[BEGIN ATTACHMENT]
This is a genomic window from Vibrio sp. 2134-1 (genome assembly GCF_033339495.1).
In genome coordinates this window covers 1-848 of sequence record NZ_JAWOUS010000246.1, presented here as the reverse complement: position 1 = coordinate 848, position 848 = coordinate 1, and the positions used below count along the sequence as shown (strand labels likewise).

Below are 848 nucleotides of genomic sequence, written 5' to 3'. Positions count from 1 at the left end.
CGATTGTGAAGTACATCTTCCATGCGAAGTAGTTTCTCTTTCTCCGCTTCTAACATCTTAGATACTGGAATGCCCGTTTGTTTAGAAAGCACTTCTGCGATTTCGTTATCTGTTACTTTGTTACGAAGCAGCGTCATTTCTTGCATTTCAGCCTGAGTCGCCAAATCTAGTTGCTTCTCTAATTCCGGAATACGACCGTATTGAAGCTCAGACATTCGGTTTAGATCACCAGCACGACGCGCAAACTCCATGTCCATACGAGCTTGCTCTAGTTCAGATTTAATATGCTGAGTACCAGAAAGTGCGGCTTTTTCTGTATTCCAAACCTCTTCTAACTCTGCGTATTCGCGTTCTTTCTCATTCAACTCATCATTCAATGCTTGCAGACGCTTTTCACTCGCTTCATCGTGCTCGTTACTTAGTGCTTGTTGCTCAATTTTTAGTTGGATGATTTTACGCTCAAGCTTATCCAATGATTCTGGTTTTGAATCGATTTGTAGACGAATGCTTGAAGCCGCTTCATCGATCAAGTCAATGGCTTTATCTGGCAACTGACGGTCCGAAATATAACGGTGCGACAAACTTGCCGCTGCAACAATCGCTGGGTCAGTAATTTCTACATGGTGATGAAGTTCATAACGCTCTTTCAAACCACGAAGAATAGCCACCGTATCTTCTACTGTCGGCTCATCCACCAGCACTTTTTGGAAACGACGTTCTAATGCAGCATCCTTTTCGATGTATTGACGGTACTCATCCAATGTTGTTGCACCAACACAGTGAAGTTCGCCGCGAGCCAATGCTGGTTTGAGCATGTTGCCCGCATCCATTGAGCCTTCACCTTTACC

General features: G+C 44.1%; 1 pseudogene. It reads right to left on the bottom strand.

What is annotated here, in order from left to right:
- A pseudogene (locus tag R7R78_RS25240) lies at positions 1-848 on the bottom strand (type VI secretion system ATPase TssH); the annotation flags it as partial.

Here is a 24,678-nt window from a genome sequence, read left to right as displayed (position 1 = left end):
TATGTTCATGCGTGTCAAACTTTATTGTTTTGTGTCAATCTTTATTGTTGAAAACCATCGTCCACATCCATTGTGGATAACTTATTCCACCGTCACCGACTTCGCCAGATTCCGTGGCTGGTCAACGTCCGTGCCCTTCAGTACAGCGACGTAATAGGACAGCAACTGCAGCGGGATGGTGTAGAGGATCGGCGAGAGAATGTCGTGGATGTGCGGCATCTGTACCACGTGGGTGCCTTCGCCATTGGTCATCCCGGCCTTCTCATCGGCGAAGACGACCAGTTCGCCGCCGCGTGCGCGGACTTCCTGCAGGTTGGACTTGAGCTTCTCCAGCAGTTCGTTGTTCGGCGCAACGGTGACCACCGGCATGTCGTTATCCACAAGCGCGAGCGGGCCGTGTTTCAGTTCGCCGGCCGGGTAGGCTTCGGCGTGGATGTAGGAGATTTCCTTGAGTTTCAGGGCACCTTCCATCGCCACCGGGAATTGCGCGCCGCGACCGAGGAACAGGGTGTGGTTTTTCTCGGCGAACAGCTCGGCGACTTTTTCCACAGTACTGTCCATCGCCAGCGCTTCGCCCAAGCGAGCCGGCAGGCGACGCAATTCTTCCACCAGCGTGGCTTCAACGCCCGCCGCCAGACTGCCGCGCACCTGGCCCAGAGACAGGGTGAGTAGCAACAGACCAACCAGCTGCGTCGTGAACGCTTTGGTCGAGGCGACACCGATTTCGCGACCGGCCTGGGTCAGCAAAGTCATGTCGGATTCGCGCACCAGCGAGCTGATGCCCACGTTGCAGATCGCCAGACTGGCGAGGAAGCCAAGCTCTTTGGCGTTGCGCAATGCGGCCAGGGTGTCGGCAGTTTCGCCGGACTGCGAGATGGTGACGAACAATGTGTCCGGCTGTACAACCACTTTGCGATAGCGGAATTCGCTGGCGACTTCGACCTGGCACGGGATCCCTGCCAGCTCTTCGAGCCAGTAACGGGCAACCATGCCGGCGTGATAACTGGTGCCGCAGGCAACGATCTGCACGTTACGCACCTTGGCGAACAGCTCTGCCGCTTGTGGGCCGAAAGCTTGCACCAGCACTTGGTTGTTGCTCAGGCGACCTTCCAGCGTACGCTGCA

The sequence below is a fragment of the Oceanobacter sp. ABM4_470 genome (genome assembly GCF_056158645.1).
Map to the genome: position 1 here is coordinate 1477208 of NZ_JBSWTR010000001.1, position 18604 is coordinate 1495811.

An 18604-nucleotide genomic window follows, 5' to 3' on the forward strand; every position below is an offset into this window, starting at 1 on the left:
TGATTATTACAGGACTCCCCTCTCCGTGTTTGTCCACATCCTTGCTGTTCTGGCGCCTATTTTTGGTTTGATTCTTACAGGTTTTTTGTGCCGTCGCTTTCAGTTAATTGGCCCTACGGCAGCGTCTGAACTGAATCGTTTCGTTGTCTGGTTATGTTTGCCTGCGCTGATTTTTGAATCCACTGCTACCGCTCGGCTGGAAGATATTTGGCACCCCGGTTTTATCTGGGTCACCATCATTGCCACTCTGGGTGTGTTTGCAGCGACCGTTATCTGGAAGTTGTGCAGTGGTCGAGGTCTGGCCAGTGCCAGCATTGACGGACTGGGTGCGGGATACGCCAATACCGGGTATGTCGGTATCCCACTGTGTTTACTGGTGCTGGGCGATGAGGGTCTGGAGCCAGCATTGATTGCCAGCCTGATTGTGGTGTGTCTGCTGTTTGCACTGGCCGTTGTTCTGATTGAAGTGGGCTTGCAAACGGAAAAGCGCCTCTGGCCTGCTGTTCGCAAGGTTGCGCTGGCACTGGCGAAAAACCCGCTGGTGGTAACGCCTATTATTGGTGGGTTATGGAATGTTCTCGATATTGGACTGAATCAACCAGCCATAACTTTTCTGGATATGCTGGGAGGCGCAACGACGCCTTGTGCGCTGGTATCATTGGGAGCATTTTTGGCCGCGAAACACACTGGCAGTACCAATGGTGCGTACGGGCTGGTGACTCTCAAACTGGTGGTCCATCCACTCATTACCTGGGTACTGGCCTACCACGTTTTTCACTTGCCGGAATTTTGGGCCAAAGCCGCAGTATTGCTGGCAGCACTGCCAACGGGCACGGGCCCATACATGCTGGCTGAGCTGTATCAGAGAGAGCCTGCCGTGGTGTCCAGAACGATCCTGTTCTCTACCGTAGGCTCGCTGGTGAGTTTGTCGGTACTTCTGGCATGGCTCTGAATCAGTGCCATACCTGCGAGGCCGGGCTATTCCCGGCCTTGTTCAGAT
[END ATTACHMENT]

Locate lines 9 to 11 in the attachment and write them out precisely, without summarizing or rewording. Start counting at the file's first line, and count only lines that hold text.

TATGTTCATGCGTGTCAAACTTTATTGTTTTGTGTCAATCTTTATTGTTGAAAACCATCGTCCACATCCATTGTGGATAACTTATTCCACCGTCACCGACTTCGCCAGATTCCGTGGCTGGTCAACGTCCGTGCCCTTCAGTACAGCGACGTAATAGGACAGCAACTGCAGCGGGATGGTGTAGAGGATCGGCGAGAGAATGTCGTGGATGTGCGGCATCTGTACCACGTGGGTGCCTTCGCCATTGGTCATCCCGGCCTTCTCATCGGCGAAGACGACCAGTTCGCCGCCGCGTGCGCGGACTTCCTGCAGGTTGGACTTGAGCTTCTCCAGCAGTTCGTTGTTCGGCGCAACGGTGACCACCGGCATGTCGTTATCCACAAGCGCGAGCGGGCCGTGTTTCAGTTCGCCGGCCGGGTAGGCTTCGGCGTGGATGTAGGAGATTTCCTTGAGTTTCAGGGCACCTTCCATCGCCACCGGGAATTGCGCGCCGCGACCGAGGAACAGGGTGTGGTTTTTCTCGGCGAACAGCTCGGCGACTTTTTCCACAGTACTGTCCATCGCCAGCGCTTCGCCCAAGCGAGCCGGCAGGCGACGCAATTCTTCCACCAGCGTGGCTTCAACGCCCGCCGCCAGACTGCCGCGCACCTGGCCCAGAGACAGGGTGAGTAGCAACAGACCAACCAGCTGCGTCGTGAACGCTTTGGTCGAGGCGACACCGATTTCGCGACCGGCCTGGGTCAGCAAAGTCATGTCGGATTCGCGCACCAGCGAGCTGATGCCCACGTTGCAGATCGCCAGACTGGCGAGGAAGCCAAGCTCTTTGGCGTTGCGCAATGCGGCCAGGGTGTCGGCAGTTTCGCCGGACTGCGAGATGGTGACGAACAATGTGTCCGGCTGTACAACCACTTTGCGATAGCGGAATTCGCTGGCGACTTCGACCTGGCACGGGATCCCTGCCAGCTCTTCGAGCCAGTAACGGGCAACCATGCCGGCGTGATAACTGGTGCCGCAGGCAACGATCTGCACGTTACGCACCTTGGCGAACAGCTCTGCCGCTTGTGGGCCGAAAGCTTGCACCAGCACTTGGTTGTTGCTCAGGCGACCTTCCAGCGTACGCTGCA

The sequence below is a fragment of the Oceanobacter sp. ABM4_470 genome (genome assembly GCF_056158645.1).
Map to the genome: position 1 here is coordinate 1477208 of NZ_JBSWTR010000001.1, position 18604 is coordinate 1495811.